Exercises for good posture go against what most people are automatically doing on their own. Most patients are eager to strengthen their abs, core, pecs and spinal erector muscles. However, the chronic effects of gravity coupled with a lack of a muscle to pull the spinal column backwards actually dictate a different set of muscles to be targeted for strengthening. The video shows SIMPLE exercises, yet effective exercises for good posture, that can be done at home with minimal equipment. If you do not have access to a Theraband, a stretchy rope is even better as it doesn’t dry out and rip. Sporting goods stores have assortments of stretchy bands that offer different resistance depending on your ability. Feel free to use hand weights or machines at your gym as well.
In today’s workforce we must simultaneously talk on the phone, type on the computer and take notes on a notepad. All of this multi tasking leads to stress and tension in our neck and upper back causing our postural alignment to suffer and imbalances in our muscular system. However, there are two exercises that can alleviate and possibly eliminate this particular pain and stress. Both of these exercises can be easily performed at your workspace.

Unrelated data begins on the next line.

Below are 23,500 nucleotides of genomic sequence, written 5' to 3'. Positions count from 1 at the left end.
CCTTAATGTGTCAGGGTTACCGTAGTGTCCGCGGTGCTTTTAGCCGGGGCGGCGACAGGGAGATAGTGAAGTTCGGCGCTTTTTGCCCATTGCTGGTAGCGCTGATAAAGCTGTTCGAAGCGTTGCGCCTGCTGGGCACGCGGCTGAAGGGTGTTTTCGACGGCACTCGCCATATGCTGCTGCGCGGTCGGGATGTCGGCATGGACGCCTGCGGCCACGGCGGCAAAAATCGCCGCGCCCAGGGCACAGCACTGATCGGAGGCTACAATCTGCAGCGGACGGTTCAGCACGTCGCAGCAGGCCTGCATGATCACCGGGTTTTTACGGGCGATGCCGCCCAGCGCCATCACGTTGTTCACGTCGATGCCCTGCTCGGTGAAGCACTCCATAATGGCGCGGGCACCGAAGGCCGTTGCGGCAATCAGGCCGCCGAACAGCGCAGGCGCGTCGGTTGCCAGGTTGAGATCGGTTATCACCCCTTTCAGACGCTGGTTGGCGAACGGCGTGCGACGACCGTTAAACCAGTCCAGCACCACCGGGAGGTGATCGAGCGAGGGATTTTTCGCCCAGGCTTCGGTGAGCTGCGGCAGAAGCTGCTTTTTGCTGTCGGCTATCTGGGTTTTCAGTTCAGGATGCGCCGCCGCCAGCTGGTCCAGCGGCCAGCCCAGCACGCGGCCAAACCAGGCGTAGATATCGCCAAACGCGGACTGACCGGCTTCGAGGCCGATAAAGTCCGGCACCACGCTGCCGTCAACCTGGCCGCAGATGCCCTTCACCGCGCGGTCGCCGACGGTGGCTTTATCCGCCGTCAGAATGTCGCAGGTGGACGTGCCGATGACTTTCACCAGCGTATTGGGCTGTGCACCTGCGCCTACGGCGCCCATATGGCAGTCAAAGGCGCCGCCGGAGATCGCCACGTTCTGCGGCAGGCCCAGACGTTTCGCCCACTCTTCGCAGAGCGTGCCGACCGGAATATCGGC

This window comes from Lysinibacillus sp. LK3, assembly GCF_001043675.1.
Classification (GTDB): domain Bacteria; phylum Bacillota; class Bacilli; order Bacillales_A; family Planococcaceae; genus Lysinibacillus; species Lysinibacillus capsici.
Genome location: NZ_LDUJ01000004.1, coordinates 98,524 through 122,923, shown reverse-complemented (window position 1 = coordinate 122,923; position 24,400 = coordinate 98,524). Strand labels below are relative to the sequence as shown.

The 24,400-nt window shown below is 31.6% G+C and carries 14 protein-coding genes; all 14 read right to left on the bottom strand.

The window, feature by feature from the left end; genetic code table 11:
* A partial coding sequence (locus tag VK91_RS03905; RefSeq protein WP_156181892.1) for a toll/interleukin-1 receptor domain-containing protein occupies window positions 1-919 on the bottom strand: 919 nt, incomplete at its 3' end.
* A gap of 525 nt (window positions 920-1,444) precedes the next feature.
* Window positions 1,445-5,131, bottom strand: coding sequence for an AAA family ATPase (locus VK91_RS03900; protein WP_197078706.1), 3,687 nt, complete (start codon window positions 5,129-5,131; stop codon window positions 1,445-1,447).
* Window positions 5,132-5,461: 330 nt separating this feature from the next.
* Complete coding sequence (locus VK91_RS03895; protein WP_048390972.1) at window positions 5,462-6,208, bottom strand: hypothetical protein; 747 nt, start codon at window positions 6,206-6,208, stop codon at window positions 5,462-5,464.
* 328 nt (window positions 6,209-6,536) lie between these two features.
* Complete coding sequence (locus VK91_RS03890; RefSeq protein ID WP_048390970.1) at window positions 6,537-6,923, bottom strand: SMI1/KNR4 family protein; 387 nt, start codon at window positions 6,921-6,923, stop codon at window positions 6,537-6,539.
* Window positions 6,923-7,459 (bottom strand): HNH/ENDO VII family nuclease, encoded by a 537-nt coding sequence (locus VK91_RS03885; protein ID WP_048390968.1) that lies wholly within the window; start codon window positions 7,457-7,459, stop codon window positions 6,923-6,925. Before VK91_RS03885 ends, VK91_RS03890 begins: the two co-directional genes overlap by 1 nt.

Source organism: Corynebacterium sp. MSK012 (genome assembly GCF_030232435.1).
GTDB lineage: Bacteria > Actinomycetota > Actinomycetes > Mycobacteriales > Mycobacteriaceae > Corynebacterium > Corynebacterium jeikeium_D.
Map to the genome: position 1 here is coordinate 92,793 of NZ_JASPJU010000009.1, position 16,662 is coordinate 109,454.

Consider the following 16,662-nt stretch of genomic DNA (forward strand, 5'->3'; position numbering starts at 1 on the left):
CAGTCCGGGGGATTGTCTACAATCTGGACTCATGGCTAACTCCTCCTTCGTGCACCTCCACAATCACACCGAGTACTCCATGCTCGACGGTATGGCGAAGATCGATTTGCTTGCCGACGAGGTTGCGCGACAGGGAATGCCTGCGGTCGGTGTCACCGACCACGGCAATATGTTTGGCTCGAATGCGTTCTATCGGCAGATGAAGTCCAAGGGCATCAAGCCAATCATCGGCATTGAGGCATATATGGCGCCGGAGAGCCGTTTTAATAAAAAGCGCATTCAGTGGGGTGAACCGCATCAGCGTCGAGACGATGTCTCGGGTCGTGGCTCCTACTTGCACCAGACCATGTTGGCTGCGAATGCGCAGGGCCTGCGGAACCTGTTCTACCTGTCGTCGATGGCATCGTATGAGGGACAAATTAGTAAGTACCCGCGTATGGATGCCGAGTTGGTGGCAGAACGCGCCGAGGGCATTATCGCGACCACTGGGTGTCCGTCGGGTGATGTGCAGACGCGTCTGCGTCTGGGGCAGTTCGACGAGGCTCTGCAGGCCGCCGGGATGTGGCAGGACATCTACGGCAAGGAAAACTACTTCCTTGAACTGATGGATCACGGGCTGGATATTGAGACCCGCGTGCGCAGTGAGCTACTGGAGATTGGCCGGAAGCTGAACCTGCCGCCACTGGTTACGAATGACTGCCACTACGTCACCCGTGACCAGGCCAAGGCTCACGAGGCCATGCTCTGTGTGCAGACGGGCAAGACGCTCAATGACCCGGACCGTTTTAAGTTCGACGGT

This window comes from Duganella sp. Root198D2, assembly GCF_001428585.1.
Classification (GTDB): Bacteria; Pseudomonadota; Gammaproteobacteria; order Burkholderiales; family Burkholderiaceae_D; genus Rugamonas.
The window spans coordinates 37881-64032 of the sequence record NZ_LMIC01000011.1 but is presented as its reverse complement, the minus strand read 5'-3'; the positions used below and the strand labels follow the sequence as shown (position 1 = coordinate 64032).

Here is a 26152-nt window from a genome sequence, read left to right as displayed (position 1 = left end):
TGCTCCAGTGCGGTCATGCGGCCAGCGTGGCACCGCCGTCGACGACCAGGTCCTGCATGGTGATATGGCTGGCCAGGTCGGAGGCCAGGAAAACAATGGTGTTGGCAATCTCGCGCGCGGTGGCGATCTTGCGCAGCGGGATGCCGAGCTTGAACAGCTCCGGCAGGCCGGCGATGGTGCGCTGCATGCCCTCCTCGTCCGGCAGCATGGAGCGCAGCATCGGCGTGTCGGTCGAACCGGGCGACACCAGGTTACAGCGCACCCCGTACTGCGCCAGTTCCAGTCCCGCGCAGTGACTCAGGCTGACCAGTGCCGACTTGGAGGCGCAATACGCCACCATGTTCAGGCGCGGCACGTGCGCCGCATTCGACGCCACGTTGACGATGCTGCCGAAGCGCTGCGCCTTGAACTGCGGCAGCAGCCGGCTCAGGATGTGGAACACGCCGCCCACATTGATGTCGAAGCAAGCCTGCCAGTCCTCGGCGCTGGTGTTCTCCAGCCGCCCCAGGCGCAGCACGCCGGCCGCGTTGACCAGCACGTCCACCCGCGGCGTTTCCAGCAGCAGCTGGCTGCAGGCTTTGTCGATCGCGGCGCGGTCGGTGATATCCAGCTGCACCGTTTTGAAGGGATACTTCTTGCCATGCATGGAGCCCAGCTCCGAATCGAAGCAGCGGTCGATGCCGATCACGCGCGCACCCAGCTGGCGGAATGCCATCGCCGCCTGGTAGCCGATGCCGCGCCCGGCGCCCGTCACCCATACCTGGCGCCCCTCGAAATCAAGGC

The first exercise is rolling your shoulders forwards and backwards. To begin, sit or stand tall, drawing in your abdominals towards your spine then slowly roll your shoulders forward for 10 repetitions and then backwards. This exercise helps to loosen the muscles in your shoulders, helping to relieve tension in the upper back and neck.
The second exercise is pinching your shoulder blades together. Begin this exercise sitting or standing up straight and keeping your abdominals tight. Next, pull your shoulders back until you feel a squeeze between the shoulder blades then relax your shoulders and return to the starting position. Perform this exercise for 10 repetitions
Both of these exercises can be done several times throughout your workday and can greatly reduce pain and increase strength in your neck and upper back. (contributed by Liz Brown)